A confidence-inspiring Sport UTV
We had a chance to put some miles behind the wheel of the 2020 Can-Am Maverick Sport X XC 1000R and came away impressed at the machine’s handling and performance.
Engine: 976cc V-Twin
LxWxH: 122" x 64" x 74.25"
Ground Clearance: 15"
Towing Capacity: 1500 lbs
The Maverick Sport line of machines occupy a white space between the workhorse Defender and psychotic Maverick X3. Its mission is to combine a powerful engine with the frame of a rig that can actually navigate a few trails without shearing off every single body panel the first time it encounters a tree. The X in its name (well, the first X) denotes a 64-inch wide stance, while non-X Maverick Sport models manspread 60 inches.
The other consonant, R (may we buy a vowel, Can-Am?) denotes a 976cc liquid-cooled Rotax V-Twin that’s been goosed to belt out an even 100 horsepower. It is a sum more than enough for a machine of this size and weight (1428 lbs dry, if you’re wondering) and a healthy jump from non-R Maverick Sport rigs which are good for 75 horsepower. Absent of a turbo, power delivery is linear but aggressive, permitting the machine to reach its top speed of 70+ mph in short order.
At that velocity, the throaty exhaust system of this R engine makes itself known at a frantic engine speed, creating a din that’ll wake the dead. Two drive modes – Eco and Sport – are on tap, with the latter providing a very aggressive throttle tip in. It’s forceful enough that we’ll recommend owners put the thing back in Eco before loading it onto a trailer lest they find themselves the subject of a viral YouTube video.
We’ve been completely spoiled by turbocharged engines over the past few years, including with Can-Am’s own 195hp 900cc triple, all of which provide acceleration akin to a World Rallycross car. The Can-Am Maverick Sport X XC 1000R has to haul 14.3 pounds of mass with each of its horsepower compared to certain variants of the X3 Turbo which only need to schlep 8.3 pounds per pony. The 1000R in this machine brings us back to reality, providing plenty of power for 99 and bunch more 9s percent of situations in which drivers will find themselves.
Under the Can-Am Maverick Sport X XC 1000R, Can-Am has fitted arched suspension arms good for nearly 15 inches of wheel travel front and rear. Fox 2.5 Podium Piggyback QS3 shocks do a good job of soaking up bumps and whoops, with a trio of compression settings available via manual dials at each corner. Maxxis Bighorn tires measure 29 inches on 14-inch aluminum beadlocks and help contribute to 14 inches of ground clearance. In the QS3’s softest setting, there was enough lift and dive under hard acceleration and braking to widen the eyes of our passenger, but it is also this setting that prevents this Maverick from shaking the fillings out of one’s head.
Information displays are basic, to put it kindly, employing the type of LCD numbers and letters one would have found on your high-school graphics calculator. Your author attempted to turn the thing upside down and spell rude words like he did with that very same calculator while sitting in the last row of class at Olds Collegiate, but the display was firmly affixed to the Maverick and could not be loosened. What it does do is move vertically in sync with the adjustable steering wheel, ensuring the gauges remain visible no matter the driver’s height.
Speaking of, the Can-Am Maverick Sport X XC 1000R has ample headroom for its occupants, despite standing only an inch or so taller than some of its immediate competition. Measuring 6’6″ in my stocking feet, I never once hammered by helmeted head off the X XC’s roof, even when hammering over rough terrain at extra-legal speeds. The seating position is more upright than found in the current crop of extreme machines like Can-Am’s own Maverick X3, but is far from uncomfortable at both warp and idle speeds.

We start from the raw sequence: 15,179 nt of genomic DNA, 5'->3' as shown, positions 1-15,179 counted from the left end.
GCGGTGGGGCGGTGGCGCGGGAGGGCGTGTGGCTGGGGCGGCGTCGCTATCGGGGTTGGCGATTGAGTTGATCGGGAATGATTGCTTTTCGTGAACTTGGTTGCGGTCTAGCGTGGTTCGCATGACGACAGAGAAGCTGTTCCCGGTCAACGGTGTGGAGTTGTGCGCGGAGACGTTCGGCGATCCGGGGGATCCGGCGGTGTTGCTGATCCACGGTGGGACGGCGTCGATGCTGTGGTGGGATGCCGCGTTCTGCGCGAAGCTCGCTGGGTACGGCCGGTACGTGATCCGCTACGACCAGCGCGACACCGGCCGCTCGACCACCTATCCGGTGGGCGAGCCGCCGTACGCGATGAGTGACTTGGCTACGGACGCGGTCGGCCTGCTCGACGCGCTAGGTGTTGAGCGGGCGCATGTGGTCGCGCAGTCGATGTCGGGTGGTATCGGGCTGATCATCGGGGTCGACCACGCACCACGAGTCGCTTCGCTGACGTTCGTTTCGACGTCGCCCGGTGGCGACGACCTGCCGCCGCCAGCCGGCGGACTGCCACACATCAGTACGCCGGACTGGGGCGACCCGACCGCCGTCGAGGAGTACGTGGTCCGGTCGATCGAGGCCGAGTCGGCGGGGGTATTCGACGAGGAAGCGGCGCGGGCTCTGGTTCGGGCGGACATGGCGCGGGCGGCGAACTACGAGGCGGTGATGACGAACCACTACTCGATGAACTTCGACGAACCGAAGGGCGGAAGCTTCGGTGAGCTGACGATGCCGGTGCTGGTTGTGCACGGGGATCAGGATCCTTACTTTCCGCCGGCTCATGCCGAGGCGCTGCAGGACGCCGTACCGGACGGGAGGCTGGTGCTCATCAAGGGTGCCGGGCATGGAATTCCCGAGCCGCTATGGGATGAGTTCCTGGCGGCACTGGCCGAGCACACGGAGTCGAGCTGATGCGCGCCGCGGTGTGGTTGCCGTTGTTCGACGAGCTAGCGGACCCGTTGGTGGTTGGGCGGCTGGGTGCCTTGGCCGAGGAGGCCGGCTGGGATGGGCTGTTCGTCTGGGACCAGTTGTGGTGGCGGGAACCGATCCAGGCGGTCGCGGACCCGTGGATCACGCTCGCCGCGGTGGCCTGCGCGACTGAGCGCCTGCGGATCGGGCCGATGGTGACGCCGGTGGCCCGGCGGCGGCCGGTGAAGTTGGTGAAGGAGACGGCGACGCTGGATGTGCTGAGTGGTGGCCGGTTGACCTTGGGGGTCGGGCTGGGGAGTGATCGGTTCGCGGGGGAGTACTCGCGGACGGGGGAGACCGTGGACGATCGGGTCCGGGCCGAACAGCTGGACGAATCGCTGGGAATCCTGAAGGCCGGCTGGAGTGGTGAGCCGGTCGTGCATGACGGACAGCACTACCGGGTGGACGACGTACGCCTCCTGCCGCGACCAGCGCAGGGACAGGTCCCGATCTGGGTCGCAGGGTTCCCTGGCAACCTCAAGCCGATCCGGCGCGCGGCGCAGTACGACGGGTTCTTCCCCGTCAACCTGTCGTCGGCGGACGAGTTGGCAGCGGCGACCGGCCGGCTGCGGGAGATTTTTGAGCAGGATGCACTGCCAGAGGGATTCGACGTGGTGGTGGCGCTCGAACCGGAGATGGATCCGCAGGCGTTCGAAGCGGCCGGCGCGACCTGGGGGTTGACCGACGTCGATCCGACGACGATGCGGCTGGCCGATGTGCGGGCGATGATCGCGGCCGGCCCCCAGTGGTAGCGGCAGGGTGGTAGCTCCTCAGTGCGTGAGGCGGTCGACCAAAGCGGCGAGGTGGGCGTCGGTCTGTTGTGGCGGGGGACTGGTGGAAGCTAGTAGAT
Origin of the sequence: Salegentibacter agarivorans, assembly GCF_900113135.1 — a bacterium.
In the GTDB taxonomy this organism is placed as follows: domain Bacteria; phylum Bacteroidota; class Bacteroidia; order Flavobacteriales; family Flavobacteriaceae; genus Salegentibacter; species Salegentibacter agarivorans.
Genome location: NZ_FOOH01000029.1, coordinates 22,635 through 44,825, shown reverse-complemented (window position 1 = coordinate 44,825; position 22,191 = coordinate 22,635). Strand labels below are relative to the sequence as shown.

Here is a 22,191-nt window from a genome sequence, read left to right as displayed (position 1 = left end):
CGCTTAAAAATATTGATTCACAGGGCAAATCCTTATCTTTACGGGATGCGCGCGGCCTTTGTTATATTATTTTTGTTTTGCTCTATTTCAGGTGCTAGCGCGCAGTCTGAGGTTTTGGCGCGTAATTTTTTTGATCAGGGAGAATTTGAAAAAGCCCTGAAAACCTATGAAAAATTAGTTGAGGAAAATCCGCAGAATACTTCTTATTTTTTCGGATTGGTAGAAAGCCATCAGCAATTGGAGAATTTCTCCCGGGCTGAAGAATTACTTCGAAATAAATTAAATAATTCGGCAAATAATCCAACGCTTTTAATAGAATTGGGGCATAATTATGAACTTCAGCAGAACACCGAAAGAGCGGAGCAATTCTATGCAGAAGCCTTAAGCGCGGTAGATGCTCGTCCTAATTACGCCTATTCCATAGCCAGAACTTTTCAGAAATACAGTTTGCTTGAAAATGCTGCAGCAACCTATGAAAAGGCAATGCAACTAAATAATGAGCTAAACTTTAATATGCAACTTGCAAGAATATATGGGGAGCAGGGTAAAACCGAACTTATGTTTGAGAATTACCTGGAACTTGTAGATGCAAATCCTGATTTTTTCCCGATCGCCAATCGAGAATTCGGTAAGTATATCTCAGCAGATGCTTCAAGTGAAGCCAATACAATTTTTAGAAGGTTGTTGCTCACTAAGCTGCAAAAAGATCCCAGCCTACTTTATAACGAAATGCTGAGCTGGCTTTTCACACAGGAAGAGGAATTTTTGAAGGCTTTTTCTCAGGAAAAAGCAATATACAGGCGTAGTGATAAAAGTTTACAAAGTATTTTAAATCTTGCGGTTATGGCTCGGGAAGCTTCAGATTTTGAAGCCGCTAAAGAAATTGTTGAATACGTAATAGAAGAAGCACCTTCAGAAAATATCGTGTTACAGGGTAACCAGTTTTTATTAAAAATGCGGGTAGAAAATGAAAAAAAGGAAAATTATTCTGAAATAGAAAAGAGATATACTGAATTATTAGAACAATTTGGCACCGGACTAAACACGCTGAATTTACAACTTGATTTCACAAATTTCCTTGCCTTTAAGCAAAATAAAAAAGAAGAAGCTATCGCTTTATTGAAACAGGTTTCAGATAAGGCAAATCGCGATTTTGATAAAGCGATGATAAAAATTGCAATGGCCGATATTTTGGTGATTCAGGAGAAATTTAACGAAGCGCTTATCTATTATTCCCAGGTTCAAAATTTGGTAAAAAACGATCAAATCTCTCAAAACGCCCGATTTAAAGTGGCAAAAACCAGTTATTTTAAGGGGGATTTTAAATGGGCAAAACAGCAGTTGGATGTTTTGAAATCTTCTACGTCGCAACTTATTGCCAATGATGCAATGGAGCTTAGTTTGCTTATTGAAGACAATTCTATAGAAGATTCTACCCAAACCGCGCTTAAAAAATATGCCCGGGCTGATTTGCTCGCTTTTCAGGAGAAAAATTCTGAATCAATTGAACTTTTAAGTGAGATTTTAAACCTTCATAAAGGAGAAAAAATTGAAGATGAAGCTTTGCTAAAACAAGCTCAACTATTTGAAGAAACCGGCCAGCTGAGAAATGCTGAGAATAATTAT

It’s worth noting Can-Am has been in this business just about as long as anyone, meaning it has figured out a few subtle tricks that make a ride more pleasant. Dead pedals are perfectly sized and placed for both passenger and driver, making the act of bracing oneself for landing quite easy. The passenger grab handle doesn’t adjust for reach but the cabin is designed in such a way that it doesn’t really matter. Can-Am is also the master of on-board storage, incorporating a deep box ahead of the passenger than can hold over 10 pounds plus a small covered unit in front of the driver that’s good for a flashlight and a few snacks.
Just a few years ago, commenting on the cupholders in a side-by-side would have been unthinkable. Given the marketing efforts of different brands who are attempting to huck these things as a toy that’s all-day comfortable, however, we’ve now the bandwidth to make features like that a focus. Like the dead pedals, Can-Am has figured out a winning solution. Flared rubber grips hang on to water bottles and other hydration like a scared child hangs on to their mother, with not even a hard handing sending your author’s HydroFlask anywhere near the upper ionosphere. This would not have happened in some competitor’s products. Our lone complaint? We wish the cupholders would move with the adjustable seat because setting the chair to a position comfortable for shorter drivers covers the cupholder and renders it useless.
If we’re complaining about cupholders, you know the side-by-side industry has very nearly reached its peak.
The 2020 Can-Am Maverick Sport X XC 1000R is a great foil to the equal-width Polaris RZR XP 1000, even if it does give up 10 horsepower and a couple inches of wheel travel. Can-Am could stand to spend a few bucks upgrading its displays, given the sportbike-inspired gear that Polaris brings to the table. There’s nothing inherently wrong with what’s on offer inside the Maverick, but progress rarely happens in a vacuum.
But there’s no arguing with this machine’s comfort and capability. Daring, precise, and confident? You bet it is.